I got the call from my stepmother. My father was not well. A few minutes later, my bags were packed and I was on my way to Quebec City. When I arrived, I learned that my father had insisted on finishing his last article for the newspaper Le soleil before being taken to the hospital by ambulance. He really wanted to finish it! I think he accomplished quite a bit in life: a 40-year career, 65 books, 38 years of columns in Le soleil, television, radio, international awards… and a blog that will outlive him.
The Green Wall
The only thing he would have liked to take with him in death was his green wall! In his bathroom, there is a wall made of cork bark. The plants grow directly on the bark. We rebuilt it last year because the bark had started to rot on the original wall, which was almost 20 years old. During the fall, we added so many plants to it that they didn’t fit anymore. Sometimes I would find my father standing in front of his wall, admiring it. Looking at the life growing on his green wall. Even when he was brushing his teeth, he was looking at his green wall.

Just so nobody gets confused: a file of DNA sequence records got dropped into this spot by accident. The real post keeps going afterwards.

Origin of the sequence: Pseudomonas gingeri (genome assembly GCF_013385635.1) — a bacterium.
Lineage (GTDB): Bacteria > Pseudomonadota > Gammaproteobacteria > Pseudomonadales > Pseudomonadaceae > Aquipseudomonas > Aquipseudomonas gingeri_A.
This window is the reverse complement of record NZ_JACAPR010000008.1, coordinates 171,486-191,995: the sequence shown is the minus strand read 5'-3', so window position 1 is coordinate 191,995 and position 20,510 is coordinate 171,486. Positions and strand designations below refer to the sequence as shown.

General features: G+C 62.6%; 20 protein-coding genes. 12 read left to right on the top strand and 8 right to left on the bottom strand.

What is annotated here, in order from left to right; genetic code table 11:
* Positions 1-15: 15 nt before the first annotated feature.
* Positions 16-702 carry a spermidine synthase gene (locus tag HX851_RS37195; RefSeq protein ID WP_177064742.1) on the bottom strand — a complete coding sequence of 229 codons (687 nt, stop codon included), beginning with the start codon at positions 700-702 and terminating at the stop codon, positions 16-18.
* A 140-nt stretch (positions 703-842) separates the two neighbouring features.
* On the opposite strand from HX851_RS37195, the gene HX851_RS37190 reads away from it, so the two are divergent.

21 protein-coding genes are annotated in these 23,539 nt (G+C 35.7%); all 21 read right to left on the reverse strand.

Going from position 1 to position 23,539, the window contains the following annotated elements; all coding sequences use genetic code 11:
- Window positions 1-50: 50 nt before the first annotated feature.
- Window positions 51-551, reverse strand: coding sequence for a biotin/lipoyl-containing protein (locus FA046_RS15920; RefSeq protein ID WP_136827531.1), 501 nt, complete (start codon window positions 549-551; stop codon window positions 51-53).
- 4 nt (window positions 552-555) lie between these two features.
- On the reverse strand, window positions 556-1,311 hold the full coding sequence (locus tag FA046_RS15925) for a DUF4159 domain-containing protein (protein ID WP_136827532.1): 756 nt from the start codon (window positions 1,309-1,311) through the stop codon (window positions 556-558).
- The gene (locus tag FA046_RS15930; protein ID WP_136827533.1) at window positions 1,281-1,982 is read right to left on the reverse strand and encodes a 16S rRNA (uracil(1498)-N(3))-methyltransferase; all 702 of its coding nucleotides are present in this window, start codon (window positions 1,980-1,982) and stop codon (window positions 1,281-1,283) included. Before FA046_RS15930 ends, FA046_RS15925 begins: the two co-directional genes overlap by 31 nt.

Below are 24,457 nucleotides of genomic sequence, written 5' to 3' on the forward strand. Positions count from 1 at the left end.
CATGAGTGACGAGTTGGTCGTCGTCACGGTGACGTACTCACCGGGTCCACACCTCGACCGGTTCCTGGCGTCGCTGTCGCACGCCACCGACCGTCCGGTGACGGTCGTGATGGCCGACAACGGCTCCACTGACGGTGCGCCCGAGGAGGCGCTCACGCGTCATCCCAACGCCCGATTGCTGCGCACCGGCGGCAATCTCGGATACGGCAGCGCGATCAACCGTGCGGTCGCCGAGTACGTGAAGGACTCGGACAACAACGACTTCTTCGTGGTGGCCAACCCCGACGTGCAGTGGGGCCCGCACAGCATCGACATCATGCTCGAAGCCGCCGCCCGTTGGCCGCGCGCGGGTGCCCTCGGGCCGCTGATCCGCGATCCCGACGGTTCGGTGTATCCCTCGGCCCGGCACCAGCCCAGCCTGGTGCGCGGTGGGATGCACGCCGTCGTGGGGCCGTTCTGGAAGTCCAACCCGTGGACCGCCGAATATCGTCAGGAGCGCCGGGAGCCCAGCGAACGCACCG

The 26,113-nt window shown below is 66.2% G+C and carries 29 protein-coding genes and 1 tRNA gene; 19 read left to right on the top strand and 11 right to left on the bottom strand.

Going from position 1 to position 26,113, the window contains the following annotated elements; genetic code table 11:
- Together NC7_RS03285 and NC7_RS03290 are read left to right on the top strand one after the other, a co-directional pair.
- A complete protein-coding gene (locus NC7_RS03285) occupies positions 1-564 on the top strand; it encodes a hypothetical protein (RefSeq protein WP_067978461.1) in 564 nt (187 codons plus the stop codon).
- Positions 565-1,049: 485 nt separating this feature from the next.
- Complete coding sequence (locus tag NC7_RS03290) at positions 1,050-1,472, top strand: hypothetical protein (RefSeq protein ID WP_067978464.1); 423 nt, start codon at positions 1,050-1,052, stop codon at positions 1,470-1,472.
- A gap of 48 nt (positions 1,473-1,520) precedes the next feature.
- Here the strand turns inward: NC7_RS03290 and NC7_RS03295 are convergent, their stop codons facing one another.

In his last days, he asked me to film his green wall so he could watch and hear it in his final moments, he wanted it to be the last thing he saw. I put the video on his laptop at his bedside so he could watch it at his leisure. But when the time came, when the whole family was gathered around his bed, he wasn’t looking at his wall, he was looking at us.
Larry wasn’t just a gardener or an author, he was a husband, a father, a father-in-law, a brother, a friend, a grandfather. We will miss him. His books, his articles, his ideas remain, but the man is gone. I hope that a little of him will remain in each of us. I know he will always be with me.